1. In a heavy pan, heat olive oil until it smokes. 2. Season short ribs generously with salt and pepper and gently add to the hot oil. Continue cooking until nicely browned on each side. *Please make sure that you take the time to do this and do not overcrowd the pan. The flavor will come from the caramalization of the meat.* 3. Remove the short ribs and lower the heat to medium. Add in all your vegetables. 4. Sautee until softened and slightly browned, about 10 minutes. 5. Turn up the heat and add in your wine. Carefully scrape the bottom of the pan making sure you pick up all the browned bits on the bottom. Let reduce by half. 6. Turn off the heat and place your short ribs in your crockpot. Add in your vegetables and wine on top. Cover with chicken or beef stock until fully submerged. Turn the crockpot on high and cook covered, for 3-4 hours until meat is tender and pulls away from the bone. *If you are not doing this in a crockpot, you can do the same steps and finish it in the oven at 300 degrees for about 3-4 hours or until the meat is tender enough.*
7. Once you the meat is done, remove the meat and reduce the sauce until flavor concentrates a bit. Making sure to season as necessary. Skim the fat off the top and serve!
Creamy Parmesan Polenta
1 Cup of Instant Polenta 3 Cups of Chicken Stock 1/4 Cup of Parmesan Cheese 1/2 Cup of Half and Half
1. Let the chicken stock come to a boil. 2. Add in the polenta and stir with a wooden spoon until there are no lumps, about 5 minutes. 3. Add in parmesan cheese and half and hlaf. Stir to combine and serve.
Years ago, I followed my dreams and went to culinary school. I went to culinary school to continue the dream that my mother and I always shared: to open up a deli or cafe somewhere and call it our own. Whether that cafe will ever open is still up in the air...but my cooking and my love for food I owe to my mother...and in a way this blog is dedicated to her...I only hope that I can inspire other women with this blog the way my mother inspired me...With her love for food passed onto me, I quickly became a food snob after culinary school. Today, a house, a husband' (and his stomach),and an up and coming business keeps me busy enough without all my gourmet concoctions! But, no matter how busy I am, I still go to my kitchen and cook to retain my sanity. Prehaps this is a way I connect to my mother...but cooking is the only thing that truely soothes my soul. My recent transformation has led me to belive that sometimes you just have to Keep It Simple Stupid...and Cook!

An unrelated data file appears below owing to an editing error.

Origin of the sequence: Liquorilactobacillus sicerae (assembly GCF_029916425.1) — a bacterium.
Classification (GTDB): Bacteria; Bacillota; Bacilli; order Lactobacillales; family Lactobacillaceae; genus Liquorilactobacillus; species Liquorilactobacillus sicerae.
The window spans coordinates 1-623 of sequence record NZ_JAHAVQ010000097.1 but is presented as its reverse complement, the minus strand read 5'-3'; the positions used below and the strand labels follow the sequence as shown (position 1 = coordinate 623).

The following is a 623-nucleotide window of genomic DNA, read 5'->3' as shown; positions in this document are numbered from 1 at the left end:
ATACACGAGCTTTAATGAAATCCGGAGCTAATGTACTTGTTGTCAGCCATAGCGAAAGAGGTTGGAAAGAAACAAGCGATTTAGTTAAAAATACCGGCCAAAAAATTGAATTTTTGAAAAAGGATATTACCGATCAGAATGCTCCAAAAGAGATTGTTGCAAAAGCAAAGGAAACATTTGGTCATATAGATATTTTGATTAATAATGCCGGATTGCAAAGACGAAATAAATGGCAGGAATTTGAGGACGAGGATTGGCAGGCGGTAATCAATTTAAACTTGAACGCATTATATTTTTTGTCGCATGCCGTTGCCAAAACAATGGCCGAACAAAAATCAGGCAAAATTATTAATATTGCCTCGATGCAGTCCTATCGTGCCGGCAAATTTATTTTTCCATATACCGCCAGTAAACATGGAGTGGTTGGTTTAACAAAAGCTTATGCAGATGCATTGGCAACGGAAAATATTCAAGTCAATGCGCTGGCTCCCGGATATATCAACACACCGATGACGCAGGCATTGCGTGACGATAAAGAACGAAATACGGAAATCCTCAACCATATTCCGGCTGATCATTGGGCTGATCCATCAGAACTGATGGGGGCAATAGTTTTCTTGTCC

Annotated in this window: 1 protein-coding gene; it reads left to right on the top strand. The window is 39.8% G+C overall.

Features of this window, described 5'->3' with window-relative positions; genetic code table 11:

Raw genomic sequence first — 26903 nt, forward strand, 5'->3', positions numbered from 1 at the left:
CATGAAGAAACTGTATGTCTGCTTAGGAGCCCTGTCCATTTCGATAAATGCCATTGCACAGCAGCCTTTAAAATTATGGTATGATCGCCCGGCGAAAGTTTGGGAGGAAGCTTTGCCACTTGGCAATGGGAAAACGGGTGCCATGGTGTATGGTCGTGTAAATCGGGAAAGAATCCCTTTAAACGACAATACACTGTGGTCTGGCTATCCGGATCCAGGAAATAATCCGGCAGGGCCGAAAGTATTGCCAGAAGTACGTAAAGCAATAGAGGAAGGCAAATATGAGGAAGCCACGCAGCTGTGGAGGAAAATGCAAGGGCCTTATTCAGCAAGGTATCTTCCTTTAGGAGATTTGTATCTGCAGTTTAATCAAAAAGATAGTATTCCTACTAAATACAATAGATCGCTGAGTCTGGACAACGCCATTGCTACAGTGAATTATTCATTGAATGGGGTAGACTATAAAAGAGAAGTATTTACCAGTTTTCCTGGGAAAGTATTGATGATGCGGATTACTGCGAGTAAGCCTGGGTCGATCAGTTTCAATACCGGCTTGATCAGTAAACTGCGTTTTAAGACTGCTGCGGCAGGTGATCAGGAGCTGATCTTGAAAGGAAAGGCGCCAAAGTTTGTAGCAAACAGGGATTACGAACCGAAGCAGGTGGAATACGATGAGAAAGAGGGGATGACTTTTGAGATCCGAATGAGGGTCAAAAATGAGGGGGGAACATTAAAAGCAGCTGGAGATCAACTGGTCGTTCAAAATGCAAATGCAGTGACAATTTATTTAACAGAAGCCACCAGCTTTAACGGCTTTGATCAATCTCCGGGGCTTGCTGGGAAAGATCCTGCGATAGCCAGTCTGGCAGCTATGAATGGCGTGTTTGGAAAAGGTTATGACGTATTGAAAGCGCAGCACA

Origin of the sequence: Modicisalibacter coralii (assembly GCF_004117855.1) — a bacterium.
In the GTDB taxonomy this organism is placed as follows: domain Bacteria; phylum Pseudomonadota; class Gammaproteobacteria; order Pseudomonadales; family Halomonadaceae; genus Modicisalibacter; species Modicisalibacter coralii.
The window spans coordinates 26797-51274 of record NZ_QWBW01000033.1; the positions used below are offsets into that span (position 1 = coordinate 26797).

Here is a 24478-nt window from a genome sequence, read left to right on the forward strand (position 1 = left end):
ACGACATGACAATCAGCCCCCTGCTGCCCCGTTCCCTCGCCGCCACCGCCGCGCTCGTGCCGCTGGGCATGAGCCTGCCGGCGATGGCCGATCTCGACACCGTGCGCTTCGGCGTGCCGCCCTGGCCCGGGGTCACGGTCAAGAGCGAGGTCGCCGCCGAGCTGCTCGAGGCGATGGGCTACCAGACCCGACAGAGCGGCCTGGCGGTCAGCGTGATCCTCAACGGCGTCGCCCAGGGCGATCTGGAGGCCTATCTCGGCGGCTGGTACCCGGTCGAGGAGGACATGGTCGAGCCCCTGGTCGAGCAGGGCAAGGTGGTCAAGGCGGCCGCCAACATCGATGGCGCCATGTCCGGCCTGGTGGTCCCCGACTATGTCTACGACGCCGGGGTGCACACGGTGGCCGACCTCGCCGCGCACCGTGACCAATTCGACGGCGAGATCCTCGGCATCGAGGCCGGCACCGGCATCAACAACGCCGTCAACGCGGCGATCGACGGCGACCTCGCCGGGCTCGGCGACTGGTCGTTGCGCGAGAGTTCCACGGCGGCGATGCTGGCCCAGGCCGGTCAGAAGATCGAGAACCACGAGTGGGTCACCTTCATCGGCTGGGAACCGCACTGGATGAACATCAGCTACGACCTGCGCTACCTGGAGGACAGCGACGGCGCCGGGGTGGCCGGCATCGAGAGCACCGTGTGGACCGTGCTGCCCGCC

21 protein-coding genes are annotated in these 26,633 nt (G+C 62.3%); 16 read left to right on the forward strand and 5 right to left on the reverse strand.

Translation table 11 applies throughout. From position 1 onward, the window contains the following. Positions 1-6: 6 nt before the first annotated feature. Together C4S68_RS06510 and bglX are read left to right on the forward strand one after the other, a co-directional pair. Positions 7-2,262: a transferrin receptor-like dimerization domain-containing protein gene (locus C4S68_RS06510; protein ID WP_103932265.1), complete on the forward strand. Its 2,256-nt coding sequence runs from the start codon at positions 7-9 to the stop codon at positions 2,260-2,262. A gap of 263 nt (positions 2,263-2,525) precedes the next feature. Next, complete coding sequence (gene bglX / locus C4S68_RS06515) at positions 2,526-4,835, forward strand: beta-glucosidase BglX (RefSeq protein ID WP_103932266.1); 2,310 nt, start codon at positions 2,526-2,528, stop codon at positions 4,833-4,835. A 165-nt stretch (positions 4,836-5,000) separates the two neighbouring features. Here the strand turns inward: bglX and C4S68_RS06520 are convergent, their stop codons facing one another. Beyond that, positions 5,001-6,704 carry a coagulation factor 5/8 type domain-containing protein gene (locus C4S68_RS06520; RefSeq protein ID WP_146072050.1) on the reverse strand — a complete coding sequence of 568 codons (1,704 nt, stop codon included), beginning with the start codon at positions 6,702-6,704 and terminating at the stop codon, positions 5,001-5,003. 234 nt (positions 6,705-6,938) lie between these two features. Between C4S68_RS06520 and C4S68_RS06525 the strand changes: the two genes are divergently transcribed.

I will not eat oysters. I want my food dead - not sick, not wounded - dead. ~Woody Allen
Part of the secret of success in life is to eat what you like and let the food fight it out inside. ~Mark Twain
Great food is like great sex. The more you have the more you want. ~Gael Greene
Tell me what you eat, I'll tell you who you are. ~Anthelme Brillat-Savarin
And, of course, the funniest food of all, kumquats. ~George Carlin
Avoid fruit and nuts. You are what you eat. ~Jim Davis
The trouble with eating Italian food is that five or six days later you're hungry again. ~George Miller
Cooking is like love. It should be entered into with abandon or not at all. ~Harriet van Horne
Life expectancy would grow by leaps and bounds if green vegetables smelled as good as bacon. ~Doug Larson
I didn't fight my way to the top of the food chain to be a vegetarian. ~Anonymous
But those aren't the flavors. That'd make too much sense. Apple and pear, according to Dr. Phil, are body types the bars are made for. Hey, I've got some advice. If you look like an apple or a pear, eat an apple or a pear! [On Dr. Phil's energy bars. ~Lewis Black